As he recovers from his injuries, will Steve Scalise experience a grand epiphany about his beliefs and how they hurt people like David Bailey and Crystal Griner, as well as their families and their broader communities?

Will the Republican party and its leadership reflect on how David Bailey and Crystal Griner risked their lives to save Steve Scalise and his colleagues and reject the racism and other types of bigotry that drive their party's agenda?

He soon further descried conservatives as he added:

Modern conservatism is also extremely anti-intellectual. As a movement, today's version of American conservatism -- as well as the Republican party -- is divorced from reality and drunk on conspiracy theories and other hallucinogenic beliefs.

The Salon writer branded the GOP as "sociopathic" as he continued:

In addition, today's Republican party could be called sociopathic. American conservatism has become increasingly authoritarian and tribal. Consequently, it's followers have little if any sense of linked fate and sympathy with those they consider "the other," including people of color, gays and lesbians, the poor or Muslims.

DeVega then used the words "racist" and "bigot" again, and accused "white conservatives" of feeling an "animus" toward minorities:

Ultimately, this is not an after-school TV special from the 1980s where the racist or bigot realizes the error in his ways and becomes a changed person because a stranger came to his aid. Steve Scalise, like other white conservatives, may have affection for an individual black person or perhaps feel love for individual LGBT children and family members, while still maintaining deep animus and hostility toward both of these groups collectively.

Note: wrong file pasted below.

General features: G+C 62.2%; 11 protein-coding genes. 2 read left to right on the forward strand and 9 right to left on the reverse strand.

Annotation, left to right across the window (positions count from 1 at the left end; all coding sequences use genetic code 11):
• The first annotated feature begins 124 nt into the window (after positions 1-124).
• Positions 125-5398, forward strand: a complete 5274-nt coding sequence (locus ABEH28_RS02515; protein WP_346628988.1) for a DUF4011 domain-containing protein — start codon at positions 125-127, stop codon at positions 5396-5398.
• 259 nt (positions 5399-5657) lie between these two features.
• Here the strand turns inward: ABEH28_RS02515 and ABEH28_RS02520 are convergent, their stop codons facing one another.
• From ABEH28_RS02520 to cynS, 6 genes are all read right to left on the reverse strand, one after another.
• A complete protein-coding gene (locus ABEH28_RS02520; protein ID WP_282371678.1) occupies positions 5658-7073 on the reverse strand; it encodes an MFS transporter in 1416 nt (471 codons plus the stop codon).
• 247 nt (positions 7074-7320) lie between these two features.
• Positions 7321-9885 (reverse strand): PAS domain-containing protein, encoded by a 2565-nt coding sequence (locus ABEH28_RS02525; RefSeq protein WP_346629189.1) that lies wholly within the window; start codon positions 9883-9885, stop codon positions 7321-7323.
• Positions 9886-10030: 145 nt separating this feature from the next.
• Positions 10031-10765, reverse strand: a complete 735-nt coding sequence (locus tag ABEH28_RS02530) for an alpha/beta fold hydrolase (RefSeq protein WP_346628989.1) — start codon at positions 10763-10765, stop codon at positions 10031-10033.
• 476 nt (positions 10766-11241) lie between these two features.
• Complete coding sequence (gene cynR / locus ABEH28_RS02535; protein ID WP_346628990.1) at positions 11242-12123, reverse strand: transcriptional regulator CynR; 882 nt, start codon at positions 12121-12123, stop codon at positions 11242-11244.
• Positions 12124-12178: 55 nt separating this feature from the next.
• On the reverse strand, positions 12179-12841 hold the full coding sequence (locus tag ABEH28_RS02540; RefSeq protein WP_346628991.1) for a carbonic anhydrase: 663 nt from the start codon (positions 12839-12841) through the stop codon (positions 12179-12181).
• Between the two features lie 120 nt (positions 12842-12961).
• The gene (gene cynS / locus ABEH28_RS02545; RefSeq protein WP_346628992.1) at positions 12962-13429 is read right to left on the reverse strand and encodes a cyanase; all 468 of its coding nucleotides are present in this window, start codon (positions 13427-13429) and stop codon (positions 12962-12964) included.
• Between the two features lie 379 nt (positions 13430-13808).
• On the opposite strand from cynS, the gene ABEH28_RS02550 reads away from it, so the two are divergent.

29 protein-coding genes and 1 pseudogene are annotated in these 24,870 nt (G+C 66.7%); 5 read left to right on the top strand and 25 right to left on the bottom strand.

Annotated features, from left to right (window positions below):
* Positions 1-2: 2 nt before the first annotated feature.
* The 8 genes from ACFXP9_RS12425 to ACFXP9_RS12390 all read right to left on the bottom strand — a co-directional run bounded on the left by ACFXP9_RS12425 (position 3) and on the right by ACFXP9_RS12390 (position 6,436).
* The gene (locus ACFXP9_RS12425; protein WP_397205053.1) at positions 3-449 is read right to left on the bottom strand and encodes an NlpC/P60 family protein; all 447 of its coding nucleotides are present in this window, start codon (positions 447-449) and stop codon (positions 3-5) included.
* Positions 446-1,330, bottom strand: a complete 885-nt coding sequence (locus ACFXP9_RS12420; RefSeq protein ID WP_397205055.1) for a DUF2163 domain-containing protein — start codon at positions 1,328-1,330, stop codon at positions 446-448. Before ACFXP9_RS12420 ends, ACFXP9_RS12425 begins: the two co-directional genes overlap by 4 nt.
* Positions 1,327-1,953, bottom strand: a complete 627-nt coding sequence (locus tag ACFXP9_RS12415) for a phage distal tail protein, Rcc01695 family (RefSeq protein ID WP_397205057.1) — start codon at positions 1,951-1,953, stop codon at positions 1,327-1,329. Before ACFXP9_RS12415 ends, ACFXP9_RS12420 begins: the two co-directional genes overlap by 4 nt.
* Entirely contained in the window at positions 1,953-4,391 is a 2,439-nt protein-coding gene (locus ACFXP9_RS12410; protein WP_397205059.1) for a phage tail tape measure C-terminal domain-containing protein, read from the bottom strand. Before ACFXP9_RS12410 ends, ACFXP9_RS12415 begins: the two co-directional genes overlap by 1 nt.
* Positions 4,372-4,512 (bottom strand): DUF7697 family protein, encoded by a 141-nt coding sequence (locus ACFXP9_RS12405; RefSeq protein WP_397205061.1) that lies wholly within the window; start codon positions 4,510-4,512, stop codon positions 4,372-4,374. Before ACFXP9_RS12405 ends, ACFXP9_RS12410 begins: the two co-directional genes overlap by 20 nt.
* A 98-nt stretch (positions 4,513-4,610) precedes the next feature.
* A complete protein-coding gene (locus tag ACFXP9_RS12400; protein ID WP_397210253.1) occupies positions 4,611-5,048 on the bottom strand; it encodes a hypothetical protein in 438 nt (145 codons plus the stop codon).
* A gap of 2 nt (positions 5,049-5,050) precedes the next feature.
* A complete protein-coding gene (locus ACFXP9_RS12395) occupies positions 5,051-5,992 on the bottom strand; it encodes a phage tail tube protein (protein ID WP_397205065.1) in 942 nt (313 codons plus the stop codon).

After quoting President Donald Trump's recent declaration that "We are strongest when we are unified," the politics writer mocked the President as he added: "Those words should turn into ashes in his mouth."

The Salon writer then charged that Republicans had "weaponized" the Alexandria shooting as he concluded the article:

Given the politics of Trump and the Republican party, that "we" cannot possibly be read as including black people, immigrants and gays and lesbians. Trump's comments serve as a neat summary of how the American right wing is willing to weaponize the Alexandria shooting to serve its own narrow, divisive and dangerous goals.

Below is a transcript of relevant portions of the Thursday, June 22, article from Salon:

David Bailey is a black man. Crystal Griner is a black lesbian.

Steve Scalise is a white Republican man. He has also long been associated with racist movements and causes. As reported by Salon, in 2002 Scalise was an honored guest at a meeting of a white supremacist group founded by David Duke. Scalise reportedly went so far as to describe himself as being like "David Duke, without the baggage." He eventually offered a tepid, obligatory apology for attending the conference.

Scalise is also a bigot who does not believe that lesbians and gays should have full rights and equal citizenship in America. As the Washington Blade recently reported, "Scalise has built over the course [of] his tenure in Congress since 2008 among the most anti-LGBT reputations of any lawmaker."